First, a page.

8. This sounds like something I've encountered sometimes when using the wifi adapter attached to my SW Virtuoso mount. The issue was to do with a dialogue box / warning on my android phone. The phone needed me to acknowledge that the wifi network I was trying to connect to did not have internet access and that I wanted to connect anyway. If I missed the chance to say "Yes" it was a hassle to track down the setting and I think I just disconnected and reconnected and made sure I was paying attention to the phone when trying to connect. Hope thats some use.
  9. I'd forgotten about these, but came very close to buying one. I was struggling to find reviews and then got the chance of a deal on my Heritage. You might be able to find some more info on them one year on... Compact tabletop dobsonians available in 5" and 6" https://www.bresseruk.com/astronomy/bresser-messier-5-dobsonian-telescope.html https://www.bresseruk.com/astronomy/bresser-messier-6-dobsonian-telescope.html
  10. Interesting question - and although the general request for recommendations in that kind of range as a first scope come up often, I can't recall many where they are "downsizing" (for want of a better word). I'm happy with my Heritage 114p Virtuoso and find the tracking (and adding goto with the skywatcher wifi adapter) very useful. Quick to set up and easy to store. But that's on the basis it's my first scope. And although I'm happy with my choice, I would definitely like "more" scope. I'd love to go for a SW 200 dob, but haven't for pretty much the reasons you sold yours. I can live with the compromise I've made because I've never really known better, but I think it would be very hard to go "back" from a 200 dobsonian to something in the 100 to 130 range. I know plenty here rave about the Mak 127 from various manufacturers, but I don't know whether that would be closer to what you aim for. Good luck, and I'll follow your choice with interest.
  11. I’ve got this very similar one... https://www.amazon.co.uk/Solomark-Universal-Phone-Adapter-Mount/dp/B0188KP6T8/ref=sr_1_3?ie=UTF8&qid=1534028121&sr=8-3&keywords=Phone+telescope+adaptor It is great for the moon but tricky to align well enough to look “straight down the eyepiece” to make it reliable for planetary viewing. And most of the options available give little ability to set the distance from the eyepiece (again making it difficult for high magnification). Im also not sure if it’s due to the adaptor or phone camera quality (old iPhone 4) but it’s no use for me for picking up stars at all. sorry - iPad won’t let me attach pics, but the one in my avatar was taken with it. My 4 and a half year old can now use the eyepiece but the phone/adapter combination is still our first choice if I can get it lined up. But do be aware of its limitations.
  12. I’ve been there with the 4 year old - although it’s my first scope that was bought with her in mind rather than an upgrade. If it had just been for me, no question I’d have gone for a 200p dob, but when I thought it through and took advice on here I realised that having motorised tracking was a must for anything that involved a “handover” between me locating a target and her looking at it. I went for a Virtuoso 114p which is a small tabletop dob with tracking but no goto (unless you add the Skywatcher WiFi adaptor). We used it a few nights before we got the power and tracking running and found it really frustrating, but once we could track it was so much better. I just don’t think a non-tracking scope is workable for people taking turns at viewing - especially when one is a small child. But I don’t think the 114p would be a sufficient upgrade for you (I’m planning to upgrade myself before too long). I have added the WiFi adaptor for goto but in fairly light polluted skies it’s been of little benefit really. My other big lesson from working with the wee one is how difficult it is for them to work viewing through an eyepiece. I’ve got a smartphone adaptor which can be a bit hit or miss and takes work to get properly aligned for planets but works well for the moon. Finding one that works with your new scope (or considering a camera to laptop option) would greatly increase ease of use and limit frustration. Good luck getting your daughter involved - my little girl loves looking at stuff and made us wake her at 1am on holiday last month so she could see Saturn. And if you haven’t found it yet, give her a look at some of the planet songs on YouTube...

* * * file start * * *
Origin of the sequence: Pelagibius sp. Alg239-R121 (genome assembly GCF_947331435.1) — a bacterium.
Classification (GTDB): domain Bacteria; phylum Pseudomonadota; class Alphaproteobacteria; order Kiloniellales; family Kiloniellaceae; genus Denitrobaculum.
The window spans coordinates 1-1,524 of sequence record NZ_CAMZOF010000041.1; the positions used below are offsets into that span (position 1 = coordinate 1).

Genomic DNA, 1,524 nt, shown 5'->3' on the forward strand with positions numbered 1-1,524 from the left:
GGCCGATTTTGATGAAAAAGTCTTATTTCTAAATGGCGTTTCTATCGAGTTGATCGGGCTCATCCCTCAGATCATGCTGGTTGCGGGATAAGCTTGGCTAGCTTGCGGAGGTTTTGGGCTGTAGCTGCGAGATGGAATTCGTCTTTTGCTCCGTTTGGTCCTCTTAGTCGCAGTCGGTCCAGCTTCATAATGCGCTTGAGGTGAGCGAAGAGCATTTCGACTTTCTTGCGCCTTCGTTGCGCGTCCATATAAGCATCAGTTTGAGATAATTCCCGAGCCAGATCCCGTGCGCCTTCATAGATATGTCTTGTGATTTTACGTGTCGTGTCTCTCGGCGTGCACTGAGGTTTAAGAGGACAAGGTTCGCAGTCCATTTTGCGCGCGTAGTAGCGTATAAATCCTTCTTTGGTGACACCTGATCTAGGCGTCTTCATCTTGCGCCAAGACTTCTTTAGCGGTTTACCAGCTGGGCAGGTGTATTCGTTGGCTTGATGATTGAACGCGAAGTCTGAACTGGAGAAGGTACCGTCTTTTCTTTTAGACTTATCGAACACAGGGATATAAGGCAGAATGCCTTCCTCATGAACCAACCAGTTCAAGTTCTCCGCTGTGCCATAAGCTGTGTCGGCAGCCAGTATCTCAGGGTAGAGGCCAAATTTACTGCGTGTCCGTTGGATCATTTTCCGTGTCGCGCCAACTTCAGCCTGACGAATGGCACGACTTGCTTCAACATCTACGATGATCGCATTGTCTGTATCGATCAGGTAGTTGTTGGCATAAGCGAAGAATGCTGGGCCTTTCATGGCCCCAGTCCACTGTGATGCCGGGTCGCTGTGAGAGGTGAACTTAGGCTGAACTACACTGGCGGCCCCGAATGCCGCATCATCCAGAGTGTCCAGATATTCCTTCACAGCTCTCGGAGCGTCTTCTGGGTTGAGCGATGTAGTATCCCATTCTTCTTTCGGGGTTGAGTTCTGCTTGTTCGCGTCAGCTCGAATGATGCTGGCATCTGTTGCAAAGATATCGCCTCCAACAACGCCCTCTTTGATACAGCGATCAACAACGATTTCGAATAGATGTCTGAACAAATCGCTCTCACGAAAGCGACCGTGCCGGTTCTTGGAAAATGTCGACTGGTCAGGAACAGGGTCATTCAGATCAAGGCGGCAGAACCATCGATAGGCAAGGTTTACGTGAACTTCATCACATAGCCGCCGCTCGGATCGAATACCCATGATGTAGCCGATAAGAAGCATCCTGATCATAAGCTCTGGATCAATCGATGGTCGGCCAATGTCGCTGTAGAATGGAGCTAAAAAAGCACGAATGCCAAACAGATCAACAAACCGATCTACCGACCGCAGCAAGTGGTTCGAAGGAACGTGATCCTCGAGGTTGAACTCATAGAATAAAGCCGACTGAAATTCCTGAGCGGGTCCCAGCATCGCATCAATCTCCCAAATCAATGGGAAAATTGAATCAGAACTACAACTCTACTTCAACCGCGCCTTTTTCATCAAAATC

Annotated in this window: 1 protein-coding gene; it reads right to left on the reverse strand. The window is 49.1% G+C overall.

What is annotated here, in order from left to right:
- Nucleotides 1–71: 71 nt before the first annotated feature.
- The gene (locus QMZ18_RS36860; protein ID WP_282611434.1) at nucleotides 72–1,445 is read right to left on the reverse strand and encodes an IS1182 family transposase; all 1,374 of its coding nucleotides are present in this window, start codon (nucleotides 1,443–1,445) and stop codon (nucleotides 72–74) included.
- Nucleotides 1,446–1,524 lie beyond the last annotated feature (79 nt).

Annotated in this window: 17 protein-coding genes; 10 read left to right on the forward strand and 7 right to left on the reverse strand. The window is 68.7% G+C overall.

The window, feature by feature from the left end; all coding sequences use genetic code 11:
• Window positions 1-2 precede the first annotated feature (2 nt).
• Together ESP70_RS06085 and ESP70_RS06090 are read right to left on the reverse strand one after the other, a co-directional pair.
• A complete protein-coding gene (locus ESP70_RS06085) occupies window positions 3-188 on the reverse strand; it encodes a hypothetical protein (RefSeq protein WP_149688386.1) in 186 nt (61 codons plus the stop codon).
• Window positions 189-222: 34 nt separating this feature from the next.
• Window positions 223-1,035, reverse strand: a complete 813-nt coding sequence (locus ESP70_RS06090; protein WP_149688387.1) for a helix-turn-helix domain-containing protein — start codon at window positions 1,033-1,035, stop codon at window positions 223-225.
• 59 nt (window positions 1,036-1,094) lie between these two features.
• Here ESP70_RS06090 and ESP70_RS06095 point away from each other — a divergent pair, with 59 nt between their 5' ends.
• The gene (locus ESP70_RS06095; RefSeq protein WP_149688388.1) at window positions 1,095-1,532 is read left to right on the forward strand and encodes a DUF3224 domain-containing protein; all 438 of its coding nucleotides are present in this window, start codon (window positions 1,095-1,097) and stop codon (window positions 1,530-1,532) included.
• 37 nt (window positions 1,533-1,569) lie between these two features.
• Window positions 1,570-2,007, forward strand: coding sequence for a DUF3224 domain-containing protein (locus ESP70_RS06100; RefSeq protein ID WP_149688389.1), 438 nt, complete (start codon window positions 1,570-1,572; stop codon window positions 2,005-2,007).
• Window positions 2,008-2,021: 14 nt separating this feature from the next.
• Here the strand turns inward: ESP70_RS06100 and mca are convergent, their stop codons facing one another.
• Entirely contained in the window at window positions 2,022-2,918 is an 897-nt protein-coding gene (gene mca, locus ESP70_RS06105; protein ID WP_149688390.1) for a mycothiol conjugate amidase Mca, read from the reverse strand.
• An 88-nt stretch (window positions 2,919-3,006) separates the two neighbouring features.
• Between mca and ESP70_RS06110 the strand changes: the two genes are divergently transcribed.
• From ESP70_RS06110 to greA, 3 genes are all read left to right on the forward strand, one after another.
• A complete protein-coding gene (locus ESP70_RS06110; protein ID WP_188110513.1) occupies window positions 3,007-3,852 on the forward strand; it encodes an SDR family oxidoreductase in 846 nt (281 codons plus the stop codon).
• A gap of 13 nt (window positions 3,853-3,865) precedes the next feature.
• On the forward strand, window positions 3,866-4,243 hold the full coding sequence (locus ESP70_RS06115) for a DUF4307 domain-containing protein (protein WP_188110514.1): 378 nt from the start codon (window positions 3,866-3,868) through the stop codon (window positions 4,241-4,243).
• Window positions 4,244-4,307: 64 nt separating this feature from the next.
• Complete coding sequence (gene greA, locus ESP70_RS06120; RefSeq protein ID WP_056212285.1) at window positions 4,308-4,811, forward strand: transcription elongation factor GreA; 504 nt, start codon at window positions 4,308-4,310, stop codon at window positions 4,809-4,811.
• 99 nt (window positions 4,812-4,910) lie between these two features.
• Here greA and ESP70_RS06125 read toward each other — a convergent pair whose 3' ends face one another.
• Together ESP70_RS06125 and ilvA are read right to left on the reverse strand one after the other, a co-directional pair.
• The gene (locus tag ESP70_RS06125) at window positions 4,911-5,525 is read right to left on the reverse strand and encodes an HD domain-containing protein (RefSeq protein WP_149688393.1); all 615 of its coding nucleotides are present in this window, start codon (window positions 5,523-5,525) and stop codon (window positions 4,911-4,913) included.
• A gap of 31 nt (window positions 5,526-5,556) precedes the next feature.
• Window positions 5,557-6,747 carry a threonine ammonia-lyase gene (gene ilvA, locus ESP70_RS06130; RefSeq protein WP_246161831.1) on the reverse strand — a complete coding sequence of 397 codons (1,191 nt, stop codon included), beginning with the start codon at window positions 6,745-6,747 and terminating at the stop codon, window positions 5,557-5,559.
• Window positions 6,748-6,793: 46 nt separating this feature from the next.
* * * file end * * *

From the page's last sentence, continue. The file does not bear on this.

13. Thanks for the link. And, yep I've been there. I went for pointing it at a nearby streetlight.
  14. I'll follow your posts about this with interest. In particular I'm curious how quickly/reliably you can get it satisfactorily lined up with "smaller" targets. I've got what I guess is a 2D adaptor: https://www.amazon.co.uk/Solomark-Universal-Phone-Adapter-Mount/dp/B0188KP6T8/ref=sr_1_3?ie=UTF8&qid=1531171440&sr=8-3&keywords=telescope+smartphone+adapter It's fairly good for lining it up for the moon, but getting it perfectly centred (and at the right eye relief distance) for Jupiter/Saturn/Mars is very problematic. Great when you manage but more often than not I give up on it before then.
  15. Sunshine posted in my "Six months in" thread: "And if it will reassure you, ive been in the hobby for two decades and am just now imaging for the first time, you beat me to imaging jupiter, i will be looking to do that tonight, so score one for you sir! love the images!" Well, that was worth the wait! If it takes me two decades to turn my blurry little striped dot into something close to your image, I'll be more than happy with that! Well done!